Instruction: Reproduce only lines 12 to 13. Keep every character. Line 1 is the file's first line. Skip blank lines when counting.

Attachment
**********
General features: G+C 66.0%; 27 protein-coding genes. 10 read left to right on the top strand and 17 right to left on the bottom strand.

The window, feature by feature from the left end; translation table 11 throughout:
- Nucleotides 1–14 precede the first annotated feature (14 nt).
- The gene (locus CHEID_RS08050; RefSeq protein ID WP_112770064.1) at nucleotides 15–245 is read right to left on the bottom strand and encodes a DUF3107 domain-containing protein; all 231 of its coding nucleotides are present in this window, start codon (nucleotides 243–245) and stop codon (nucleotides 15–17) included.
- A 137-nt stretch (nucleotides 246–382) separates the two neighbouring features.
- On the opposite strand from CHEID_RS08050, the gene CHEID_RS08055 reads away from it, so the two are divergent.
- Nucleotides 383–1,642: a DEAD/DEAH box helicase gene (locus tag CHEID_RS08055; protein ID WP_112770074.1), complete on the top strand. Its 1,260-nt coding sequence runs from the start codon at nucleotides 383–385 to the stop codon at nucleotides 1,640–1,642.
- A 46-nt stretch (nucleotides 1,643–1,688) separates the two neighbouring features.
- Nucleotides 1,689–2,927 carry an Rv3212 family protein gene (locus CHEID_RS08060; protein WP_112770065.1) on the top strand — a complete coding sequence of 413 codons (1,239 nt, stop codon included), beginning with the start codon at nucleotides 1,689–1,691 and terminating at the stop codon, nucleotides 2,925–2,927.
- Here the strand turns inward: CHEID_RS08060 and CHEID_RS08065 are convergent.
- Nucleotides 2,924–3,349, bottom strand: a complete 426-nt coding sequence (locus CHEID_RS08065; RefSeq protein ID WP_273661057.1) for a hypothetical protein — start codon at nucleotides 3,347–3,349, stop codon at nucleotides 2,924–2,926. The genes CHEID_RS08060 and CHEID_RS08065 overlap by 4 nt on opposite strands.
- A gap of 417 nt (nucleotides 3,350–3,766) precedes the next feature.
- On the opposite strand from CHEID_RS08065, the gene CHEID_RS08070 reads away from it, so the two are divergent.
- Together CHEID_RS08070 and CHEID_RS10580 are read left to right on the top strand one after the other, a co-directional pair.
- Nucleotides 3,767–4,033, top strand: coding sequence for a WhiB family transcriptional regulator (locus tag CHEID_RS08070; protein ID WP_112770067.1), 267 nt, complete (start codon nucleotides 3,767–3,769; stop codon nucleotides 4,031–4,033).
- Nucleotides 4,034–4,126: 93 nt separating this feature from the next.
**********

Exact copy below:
- A gap of 417 nt (nucleotides 3,350–3,766) precedes the next feature.
- On the opposite strand from CHEID_RS08065, the gene CHEID_RS08070 reads away from it, so the two are divergent.